Social ERP Emerges, Transforms the Way People Work (Part 2)

Technological Evaluation Centers  11/28/2013

Ted Rohm

In part one of this series, we looked at how and why social media capabilities are impacting enterprise resource planning (ERP) solutions. We looked at the benefits of social media in ERP, social capabilities and features, and also pointed out that user adoption and corporate governance must be considered when rolling out these tools. This second post provides an in-depth look at the different approaches major ERP vendors have taken to integrate social capabilities into their ERP systems and provides some tips for users looking for a social ERP system.

SAP—SAP may have started a little behind the curve, but it has quickly caught up to and even surpassed the competition in its adoption of social media capabilities. SAP has been applying a huge amount of energy into its social collaboration solution, SAP Jam, over the past year. SAP’s social strategy is built on three tenants:

  1. It needs to be where you do your work,
  2. it needs to be part of your business processes to drive business results, and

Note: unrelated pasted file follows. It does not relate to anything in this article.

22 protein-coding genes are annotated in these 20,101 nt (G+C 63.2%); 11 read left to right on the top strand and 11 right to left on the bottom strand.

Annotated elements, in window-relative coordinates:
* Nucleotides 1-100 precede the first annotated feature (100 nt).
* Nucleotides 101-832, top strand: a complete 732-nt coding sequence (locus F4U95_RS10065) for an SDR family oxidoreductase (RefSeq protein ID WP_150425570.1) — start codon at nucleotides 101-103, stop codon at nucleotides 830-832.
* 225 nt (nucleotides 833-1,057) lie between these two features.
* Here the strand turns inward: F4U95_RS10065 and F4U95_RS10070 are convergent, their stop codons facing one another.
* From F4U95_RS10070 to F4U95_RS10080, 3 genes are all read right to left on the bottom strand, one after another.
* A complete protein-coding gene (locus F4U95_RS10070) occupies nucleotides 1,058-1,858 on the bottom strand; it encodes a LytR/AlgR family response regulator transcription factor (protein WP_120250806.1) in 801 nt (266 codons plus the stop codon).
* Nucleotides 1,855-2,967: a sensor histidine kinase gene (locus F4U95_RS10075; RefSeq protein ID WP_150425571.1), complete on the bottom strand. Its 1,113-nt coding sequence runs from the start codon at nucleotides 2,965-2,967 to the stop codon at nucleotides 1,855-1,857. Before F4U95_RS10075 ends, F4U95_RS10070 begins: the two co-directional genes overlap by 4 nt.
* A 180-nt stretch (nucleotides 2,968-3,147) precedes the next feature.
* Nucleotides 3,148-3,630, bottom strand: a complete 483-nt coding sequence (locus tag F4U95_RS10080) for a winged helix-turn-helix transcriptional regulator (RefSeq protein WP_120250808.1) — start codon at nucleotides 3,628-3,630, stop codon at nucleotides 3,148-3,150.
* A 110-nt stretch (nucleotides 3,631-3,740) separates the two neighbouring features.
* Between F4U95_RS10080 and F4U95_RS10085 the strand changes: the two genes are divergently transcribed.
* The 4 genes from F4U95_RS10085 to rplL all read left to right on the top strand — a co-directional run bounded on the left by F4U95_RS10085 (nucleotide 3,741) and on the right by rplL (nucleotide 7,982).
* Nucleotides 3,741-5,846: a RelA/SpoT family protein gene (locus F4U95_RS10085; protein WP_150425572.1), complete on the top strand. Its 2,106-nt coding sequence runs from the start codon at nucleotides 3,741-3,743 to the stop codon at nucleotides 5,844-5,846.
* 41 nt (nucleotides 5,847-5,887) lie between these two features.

3. it needs to be one foundation for all social collaboration across your business and processes.

That one foundation for social at SAP is Jam. In the past year alone, there have been four major releases of the SAP Jam product. SAP is definitely putting the pedal to the metal when it comes to not only a social media strategy, but also social media execution.

Oracle—The Oracle Social Network (OSN) is the heart of social collaboration in the cloud for Oracle. OSN provides all the social capabilities that enable businesses to be more productive when using Oracle cloud solutions including the Sales, Marketing, Social, and Service Cloud solutions. OSN is also pre-integrated with the Oracle Fusion applications. The Oracle Social Network integrated with Oracle Cloud applications provide one of the most complete cloud customer experiences on the market.

With respect to Oracle’s on-premise ERP solutions (E-Business Suite, Peoplesoft, and JD Edwards), Oracle is taking the approach that the on-premise solutions will coexist with the line of business–focused cloud applications including OSN. So, although the on-premise ERP solutions can be integrated with OSN or other private and public social networking solutions, Oracle has not committed to a single social tool for its lineup of on-premise ERP solutions.

Microsoft—The Microsoft acquisition of Yammer in 2012 gave it one of the strongest social networking assets in the marketplace. Microsoft recently announced a clear picture of how social media capabilities (and other Microsoft technologies) will be rolled into the Dynamics CRM product to provide a complete set of social capabilities. Microsoft also entered into an alliance with InsideView, which provides social intelligence capabilities. Microsoft provides social networking integrations with its ERP solutions (Dynamics AX, Dynamics Nav, and Dynamics GP); however, like Oracle, it has not clearly defined how these social assets will be rolled into the ERP solutions.